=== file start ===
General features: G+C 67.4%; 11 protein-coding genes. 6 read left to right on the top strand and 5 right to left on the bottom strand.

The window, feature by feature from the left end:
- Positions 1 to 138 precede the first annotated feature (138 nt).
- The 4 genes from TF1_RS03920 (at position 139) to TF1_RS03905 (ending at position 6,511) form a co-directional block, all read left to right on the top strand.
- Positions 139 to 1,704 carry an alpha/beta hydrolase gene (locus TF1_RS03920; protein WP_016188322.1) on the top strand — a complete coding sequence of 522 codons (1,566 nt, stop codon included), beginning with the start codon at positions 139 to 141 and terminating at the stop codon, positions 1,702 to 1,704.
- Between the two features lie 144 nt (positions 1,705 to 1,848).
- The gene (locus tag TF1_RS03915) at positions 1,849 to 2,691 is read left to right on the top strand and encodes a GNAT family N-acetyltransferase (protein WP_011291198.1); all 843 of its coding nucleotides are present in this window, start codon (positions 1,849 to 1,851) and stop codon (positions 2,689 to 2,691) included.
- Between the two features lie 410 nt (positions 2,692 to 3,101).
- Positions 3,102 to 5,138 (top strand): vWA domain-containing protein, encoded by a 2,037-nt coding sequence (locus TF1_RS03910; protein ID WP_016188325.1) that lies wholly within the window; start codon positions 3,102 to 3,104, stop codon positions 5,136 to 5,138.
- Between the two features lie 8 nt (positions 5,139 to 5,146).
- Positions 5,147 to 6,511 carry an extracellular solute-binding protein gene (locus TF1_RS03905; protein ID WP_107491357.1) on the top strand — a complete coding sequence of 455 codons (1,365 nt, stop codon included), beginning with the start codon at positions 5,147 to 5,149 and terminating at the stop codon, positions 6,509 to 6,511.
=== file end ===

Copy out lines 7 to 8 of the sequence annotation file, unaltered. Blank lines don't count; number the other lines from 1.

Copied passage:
- The gene (locus tag TF1_RS03915) at positions 1,849 to 2,691 is read left to right on the top strand and encodes a GNAT family N-acetyltransferase (protein WP_011291198.1); all 843 of its coding nucleotides are present in this window, start codon (positions 1,849 to 1,851) and stop codon (positions 2,689 to 2,691) included.
- Between the two features lie 410 nt (positions 2,692 to 3,101).